One more! In the television series Nigella Bites, Lawson drizzles one big Yorkshire pudding, hot out of the oven, with golden syrup and heavy cream. I do this often at home when I want a little pancake-y goodness late at night or on the weekend. Make the recipe above (just nix the mustard powder and Worcestershire sauce!) and eat with maple syrup or honey, or sweetened sour cream or yogurt would be fabulous too.

How do you set your table when you're eating alone? Let us know in the comments below.

8 Comments

Susan K. December 13, 2018
Brilliant! My family only ever ate popovers for Christmas and Easter. I'm learning to cook for one again & am quite happy to have a popover-for-me-whenever-I-like. Thank you!
 
Questrant December 9, 2018
I saw this recipe last night as I schlepped through the last leg of a frustratingly long commute home on public transit. The cold (and several hours of buses) had dulled the joy of reuniting with my brother and his girlfriend after weeks of being away, and even the thought of cooking was exhausting. But one bowl and three ingredients (I needed something sweet!) seemed too simple to pass up, and I'm so glad I didn't! I scaled it up to make 4, and 30 minutes after walking in the door we were curled up by the fire slathering butter and jam onto puddingy perfection :) Thank you for sharing such a wonderful recipe; though I somewhat missed the point by making these for "company", your message struck home and I will certainly be filing this away for nights by myself when I need the self-care of cooking for me and only me.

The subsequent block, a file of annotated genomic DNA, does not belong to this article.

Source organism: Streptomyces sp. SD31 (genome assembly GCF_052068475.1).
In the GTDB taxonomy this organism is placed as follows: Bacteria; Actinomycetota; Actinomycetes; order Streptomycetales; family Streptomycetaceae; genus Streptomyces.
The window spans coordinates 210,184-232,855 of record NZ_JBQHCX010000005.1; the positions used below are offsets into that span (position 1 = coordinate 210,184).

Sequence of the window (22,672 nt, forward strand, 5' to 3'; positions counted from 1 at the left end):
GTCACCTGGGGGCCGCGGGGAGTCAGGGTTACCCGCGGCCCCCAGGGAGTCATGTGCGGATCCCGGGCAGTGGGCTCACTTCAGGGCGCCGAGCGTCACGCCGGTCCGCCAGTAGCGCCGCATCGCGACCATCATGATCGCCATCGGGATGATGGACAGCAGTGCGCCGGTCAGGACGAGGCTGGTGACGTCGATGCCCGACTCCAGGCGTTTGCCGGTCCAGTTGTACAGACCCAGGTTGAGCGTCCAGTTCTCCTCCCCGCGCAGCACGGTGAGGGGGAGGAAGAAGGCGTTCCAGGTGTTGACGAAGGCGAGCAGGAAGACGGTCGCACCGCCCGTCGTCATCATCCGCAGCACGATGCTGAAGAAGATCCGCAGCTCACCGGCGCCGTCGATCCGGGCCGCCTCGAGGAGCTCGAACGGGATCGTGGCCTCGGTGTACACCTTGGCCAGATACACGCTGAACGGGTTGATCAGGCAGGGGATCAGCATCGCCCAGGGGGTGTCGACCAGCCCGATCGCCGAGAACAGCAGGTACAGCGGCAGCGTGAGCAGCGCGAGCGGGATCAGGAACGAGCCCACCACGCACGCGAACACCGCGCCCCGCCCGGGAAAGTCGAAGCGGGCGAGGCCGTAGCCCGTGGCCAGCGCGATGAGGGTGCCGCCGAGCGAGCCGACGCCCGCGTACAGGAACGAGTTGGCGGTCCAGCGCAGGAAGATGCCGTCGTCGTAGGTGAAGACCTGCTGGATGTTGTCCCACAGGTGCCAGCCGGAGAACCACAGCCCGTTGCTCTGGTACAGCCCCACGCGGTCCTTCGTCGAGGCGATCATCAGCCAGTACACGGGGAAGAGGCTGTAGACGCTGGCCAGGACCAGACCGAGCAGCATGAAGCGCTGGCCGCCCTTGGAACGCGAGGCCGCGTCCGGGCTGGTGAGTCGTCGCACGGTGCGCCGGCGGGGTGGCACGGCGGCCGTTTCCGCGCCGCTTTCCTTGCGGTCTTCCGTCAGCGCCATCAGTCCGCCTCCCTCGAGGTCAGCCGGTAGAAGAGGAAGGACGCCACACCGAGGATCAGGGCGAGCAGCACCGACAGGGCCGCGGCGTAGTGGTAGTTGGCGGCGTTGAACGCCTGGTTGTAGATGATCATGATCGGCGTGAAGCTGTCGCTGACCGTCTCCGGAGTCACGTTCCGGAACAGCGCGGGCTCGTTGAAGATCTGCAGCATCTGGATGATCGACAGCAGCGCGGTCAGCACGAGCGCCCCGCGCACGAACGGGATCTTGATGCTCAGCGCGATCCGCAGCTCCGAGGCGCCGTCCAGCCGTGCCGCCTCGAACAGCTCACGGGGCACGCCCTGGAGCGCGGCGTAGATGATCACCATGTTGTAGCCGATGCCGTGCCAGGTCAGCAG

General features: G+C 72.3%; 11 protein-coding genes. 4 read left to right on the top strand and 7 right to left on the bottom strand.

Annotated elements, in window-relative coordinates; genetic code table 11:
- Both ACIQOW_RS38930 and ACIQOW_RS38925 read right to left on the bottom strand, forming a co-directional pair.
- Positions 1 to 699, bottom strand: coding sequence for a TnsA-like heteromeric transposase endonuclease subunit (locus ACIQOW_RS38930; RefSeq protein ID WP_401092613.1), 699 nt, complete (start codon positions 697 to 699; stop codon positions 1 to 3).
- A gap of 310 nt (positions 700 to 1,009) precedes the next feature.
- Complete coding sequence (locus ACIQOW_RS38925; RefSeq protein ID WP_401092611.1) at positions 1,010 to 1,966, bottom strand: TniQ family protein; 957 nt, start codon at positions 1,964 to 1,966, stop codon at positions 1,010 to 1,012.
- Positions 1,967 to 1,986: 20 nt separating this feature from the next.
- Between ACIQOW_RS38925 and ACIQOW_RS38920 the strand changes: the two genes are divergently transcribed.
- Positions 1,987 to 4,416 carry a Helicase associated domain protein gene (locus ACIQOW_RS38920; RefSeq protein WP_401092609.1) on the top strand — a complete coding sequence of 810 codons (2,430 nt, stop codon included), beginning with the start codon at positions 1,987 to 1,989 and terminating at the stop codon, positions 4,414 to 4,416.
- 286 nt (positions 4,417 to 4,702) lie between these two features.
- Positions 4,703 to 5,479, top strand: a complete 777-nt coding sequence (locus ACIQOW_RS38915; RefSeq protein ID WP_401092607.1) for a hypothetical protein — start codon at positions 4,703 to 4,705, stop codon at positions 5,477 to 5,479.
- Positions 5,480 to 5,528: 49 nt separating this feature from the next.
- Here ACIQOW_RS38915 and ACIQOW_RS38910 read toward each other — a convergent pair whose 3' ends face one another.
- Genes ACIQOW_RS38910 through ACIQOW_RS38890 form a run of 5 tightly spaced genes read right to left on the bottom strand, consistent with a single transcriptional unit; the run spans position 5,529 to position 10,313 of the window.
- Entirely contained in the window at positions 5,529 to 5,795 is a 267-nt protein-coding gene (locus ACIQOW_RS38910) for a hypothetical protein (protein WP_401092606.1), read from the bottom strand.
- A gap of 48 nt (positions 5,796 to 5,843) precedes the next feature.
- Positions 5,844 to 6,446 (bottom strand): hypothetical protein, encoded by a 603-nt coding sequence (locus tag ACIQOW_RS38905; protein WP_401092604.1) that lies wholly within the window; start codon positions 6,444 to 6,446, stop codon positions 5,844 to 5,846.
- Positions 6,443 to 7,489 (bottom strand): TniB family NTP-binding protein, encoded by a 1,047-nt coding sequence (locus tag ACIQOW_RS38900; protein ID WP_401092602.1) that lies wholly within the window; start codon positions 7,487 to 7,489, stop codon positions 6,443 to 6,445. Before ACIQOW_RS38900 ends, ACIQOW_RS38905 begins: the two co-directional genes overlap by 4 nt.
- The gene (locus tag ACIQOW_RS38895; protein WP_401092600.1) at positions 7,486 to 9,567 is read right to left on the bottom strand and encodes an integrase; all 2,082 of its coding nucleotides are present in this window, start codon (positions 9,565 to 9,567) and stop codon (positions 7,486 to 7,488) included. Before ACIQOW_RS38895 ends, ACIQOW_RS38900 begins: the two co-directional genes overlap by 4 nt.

Author Comment
Eric K. December 9, 2018
I've always felt that there's more than one way to be alone. :) I love this story; thanks for sharing it with me, Questrant.
 
CameronM5 December 8, 2018
I have my little snacking table that hugs my couch. I never eat at my table. All I need is food, wine and my remote. These days I only steal these moments while the baby is asleep and what used to be a sad dinner for one has become a guilty pleasure. Perspective...
 
Author Comment
Eric K. December 8, 2018
I love a good couch meal.
 
Alice R. December 7, 2018
Thanks for the reminder to go back through Pleasures of Cooking for One! I got it out of the library in high school to flip through and really concerned my parents haha.<br /><br />I really love the simgle-meal format of this column, but if you ever get the chance to write an article on grocery shopping for one I would really appreciate it!
 
Author Comment
Eric K. December 7, 2018
That's a great idea, Alice. On it!
 
Author Comment
Eric K. December 7, 2018
Also, I love that story; so funny.